MADISON – A new supercomputer designed to run weather prediction models is now the most powerful computer of its kind on the University of Wisconsin-Madison campus, where researchers will help make those models more accurate.
The National Atmospheric and Oceanic Administration approached UW-Madison’s Space Science and Engineering Center with a $1 million grant to design and install the Supercomputer for Satellite Simulations and Data Assimilation Studies (known as S4).
NOAA maintains an array of complex computer models translating data on wind, moisture and temperature into weather and climate predictions that guide farmers, pilots, ships at sea and more. Juggling all the required data is a demanding and intensely complicated computing task.
“We will be running the NOAA Global Forecast System model, which provides weather forecast information for the United States every day,” says Liam Gumley, an SSEC researcher and principal investigator for the project. “Every grid point in the model has to represented in the computer’s memory, and for every grid point there are dozens of parameters to track.”
Researchers like those at SSEC are often proposing improvements to NOAA models based on evolving atmospheric science and new satellite capabilities. But too much rides on the model’s smooth operation to incorporate new ideas without thorough testing. And the other two NOAA supercomputing test beds – both on the East Coast – are already heavily used, or needed to run the official model.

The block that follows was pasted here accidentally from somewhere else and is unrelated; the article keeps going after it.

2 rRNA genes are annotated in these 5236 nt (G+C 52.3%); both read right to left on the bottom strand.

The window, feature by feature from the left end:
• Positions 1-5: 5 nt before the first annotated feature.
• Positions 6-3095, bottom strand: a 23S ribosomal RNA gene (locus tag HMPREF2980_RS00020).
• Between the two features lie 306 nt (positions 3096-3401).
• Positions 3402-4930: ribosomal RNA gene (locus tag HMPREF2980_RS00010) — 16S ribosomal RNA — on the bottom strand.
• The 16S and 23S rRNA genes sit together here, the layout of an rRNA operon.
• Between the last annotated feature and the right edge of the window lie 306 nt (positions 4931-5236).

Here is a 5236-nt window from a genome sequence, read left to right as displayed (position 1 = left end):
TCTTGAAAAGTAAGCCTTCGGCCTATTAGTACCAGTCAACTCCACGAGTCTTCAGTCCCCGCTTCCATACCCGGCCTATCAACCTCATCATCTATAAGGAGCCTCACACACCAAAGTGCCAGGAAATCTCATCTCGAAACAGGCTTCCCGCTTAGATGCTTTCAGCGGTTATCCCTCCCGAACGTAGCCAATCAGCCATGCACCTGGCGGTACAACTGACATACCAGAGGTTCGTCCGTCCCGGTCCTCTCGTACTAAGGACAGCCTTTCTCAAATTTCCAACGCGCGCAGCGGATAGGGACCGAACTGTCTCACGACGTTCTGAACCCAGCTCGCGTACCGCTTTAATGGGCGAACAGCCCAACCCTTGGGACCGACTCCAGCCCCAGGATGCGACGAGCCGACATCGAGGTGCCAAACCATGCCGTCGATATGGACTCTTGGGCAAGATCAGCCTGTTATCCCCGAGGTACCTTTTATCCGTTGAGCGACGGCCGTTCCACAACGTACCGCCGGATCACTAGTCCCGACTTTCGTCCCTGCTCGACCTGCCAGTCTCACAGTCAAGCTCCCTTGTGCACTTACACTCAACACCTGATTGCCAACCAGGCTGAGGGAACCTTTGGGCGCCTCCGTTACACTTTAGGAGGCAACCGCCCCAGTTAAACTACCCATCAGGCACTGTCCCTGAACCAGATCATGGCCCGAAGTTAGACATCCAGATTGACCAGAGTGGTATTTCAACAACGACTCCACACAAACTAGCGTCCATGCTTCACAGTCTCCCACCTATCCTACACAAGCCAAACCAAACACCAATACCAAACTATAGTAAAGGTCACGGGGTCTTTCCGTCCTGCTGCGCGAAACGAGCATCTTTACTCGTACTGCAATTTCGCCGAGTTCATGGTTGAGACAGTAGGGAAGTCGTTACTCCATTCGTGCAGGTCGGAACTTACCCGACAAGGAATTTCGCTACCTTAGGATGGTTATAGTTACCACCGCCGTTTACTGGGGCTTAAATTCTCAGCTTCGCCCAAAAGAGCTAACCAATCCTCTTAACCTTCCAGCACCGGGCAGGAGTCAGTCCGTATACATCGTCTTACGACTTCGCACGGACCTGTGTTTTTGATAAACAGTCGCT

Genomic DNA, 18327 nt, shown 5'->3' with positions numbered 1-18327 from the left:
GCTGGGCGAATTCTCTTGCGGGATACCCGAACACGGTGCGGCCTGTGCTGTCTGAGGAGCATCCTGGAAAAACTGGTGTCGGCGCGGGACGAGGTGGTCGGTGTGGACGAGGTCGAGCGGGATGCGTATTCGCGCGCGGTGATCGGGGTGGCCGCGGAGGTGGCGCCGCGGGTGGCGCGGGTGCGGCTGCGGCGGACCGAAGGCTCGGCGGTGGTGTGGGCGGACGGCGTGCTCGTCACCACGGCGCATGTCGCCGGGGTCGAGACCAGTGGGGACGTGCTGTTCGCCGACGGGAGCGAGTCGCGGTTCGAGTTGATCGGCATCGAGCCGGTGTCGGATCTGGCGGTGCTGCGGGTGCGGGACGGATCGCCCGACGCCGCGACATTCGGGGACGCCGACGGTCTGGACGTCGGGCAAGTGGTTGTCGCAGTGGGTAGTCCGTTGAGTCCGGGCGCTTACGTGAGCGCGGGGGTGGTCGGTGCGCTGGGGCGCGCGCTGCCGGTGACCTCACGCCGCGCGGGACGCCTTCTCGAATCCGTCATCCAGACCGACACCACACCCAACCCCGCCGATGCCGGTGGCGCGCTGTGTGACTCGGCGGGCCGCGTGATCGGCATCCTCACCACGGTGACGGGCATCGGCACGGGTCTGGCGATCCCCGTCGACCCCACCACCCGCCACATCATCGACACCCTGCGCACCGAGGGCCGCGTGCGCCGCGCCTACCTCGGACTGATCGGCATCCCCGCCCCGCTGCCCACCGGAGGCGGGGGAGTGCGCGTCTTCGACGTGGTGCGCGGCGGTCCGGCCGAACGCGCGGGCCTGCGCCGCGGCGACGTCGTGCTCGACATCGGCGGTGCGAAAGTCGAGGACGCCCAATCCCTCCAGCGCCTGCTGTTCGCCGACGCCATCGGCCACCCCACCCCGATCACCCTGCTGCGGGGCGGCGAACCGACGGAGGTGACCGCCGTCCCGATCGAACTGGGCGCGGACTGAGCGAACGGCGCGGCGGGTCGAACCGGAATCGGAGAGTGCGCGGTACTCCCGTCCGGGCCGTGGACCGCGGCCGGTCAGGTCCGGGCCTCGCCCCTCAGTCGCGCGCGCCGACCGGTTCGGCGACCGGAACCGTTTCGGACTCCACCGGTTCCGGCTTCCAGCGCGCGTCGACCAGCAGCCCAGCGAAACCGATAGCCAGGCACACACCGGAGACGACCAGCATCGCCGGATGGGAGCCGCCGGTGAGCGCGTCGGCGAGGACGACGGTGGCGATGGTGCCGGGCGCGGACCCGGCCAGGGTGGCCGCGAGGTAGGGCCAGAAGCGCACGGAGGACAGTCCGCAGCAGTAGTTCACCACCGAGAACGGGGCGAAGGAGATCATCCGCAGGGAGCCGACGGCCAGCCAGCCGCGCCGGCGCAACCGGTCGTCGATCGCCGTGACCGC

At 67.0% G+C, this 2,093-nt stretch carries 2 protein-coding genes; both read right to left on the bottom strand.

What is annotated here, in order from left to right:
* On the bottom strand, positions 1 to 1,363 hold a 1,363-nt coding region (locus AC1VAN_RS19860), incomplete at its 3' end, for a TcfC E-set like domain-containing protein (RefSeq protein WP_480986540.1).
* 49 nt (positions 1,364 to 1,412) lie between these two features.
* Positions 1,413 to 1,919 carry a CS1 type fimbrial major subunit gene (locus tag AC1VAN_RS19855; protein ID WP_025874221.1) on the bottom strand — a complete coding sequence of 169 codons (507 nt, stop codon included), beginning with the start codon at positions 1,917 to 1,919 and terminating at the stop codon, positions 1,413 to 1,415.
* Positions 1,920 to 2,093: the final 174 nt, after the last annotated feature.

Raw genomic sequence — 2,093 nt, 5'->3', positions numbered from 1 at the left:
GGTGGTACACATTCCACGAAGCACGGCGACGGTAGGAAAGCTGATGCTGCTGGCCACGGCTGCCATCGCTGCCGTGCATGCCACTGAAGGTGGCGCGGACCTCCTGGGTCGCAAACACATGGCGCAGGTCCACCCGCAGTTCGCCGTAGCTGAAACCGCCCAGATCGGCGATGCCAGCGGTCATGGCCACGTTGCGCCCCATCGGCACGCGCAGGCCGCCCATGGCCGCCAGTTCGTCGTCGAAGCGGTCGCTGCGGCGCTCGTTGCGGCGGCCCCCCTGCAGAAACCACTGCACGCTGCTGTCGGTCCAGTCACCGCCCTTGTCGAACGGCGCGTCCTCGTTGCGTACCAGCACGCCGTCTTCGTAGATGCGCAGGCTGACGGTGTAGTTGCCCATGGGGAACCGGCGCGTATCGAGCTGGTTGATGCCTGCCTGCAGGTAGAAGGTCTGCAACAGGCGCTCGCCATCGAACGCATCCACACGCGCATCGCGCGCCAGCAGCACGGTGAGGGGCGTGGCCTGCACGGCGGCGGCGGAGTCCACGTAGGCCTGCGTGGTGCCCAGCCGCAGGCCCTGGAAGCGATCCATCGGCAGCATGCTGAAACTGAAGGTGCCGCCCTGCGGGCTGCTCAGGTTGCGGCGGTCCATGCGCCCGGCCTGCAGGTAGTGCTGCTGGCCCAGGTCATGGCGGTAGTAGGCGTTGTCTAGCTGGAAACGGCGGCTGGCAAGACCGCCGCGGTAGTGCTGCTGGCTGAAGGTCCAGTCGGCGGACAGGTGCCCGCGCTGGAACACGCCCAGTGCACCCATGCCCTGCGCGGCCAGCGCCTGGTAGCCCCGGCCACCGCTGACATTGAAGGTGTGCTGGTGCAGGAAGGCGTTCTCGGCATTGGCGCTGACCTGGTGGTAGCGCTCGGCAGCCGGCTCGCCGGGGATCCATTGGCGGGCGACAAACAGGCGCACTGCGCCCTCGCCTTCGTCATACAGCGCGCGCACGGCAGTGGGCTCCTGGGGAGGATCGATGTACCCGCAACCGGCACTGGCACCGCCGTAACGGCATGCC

“To get their work accepted into the code base for the national model, our scientists need to prove that the model will run with their changes in a stable way, and that the changes improve the accuracy of the model’s outlook,” says Scott Nolin, the SSEC’s technical lead on S4 design. “You can’t just go into the operational system to try things out.”
Nolin and SSEC colleagues worked with Dell’s High Performance Computing group to optimize the final system design.
Ninety percent of the computing time is dedicated to NOAA researchers in Madison and elsewhere, with the remaining time available for other computing-intensive SSEC research.
The S4 system incorporates 3,072 computer processor cores – larger by half than any previous computer on campus – eight terabytes of memory and 450 terabytes of disk space, all connected by a 40 gigabit-per-second network.
Operating since June, S4 has run thousands of hours of computing tasks – much of it shake-down work to get the purpose-built system up to speed.
Building the computer in Madison gives scientists direct access to the people who designed and operate it, no small thing for such complicated modeling. That NOAA chose SSEC is a testament to SSEC and UW-Madison’s reputation for collaborative science and research computing, according to Nolin.
“We get an opportunity like this because we have experience making it work well,” he says. “It’s not for everyone on campus to use, but it’s here because of the way everyone on campus operates.”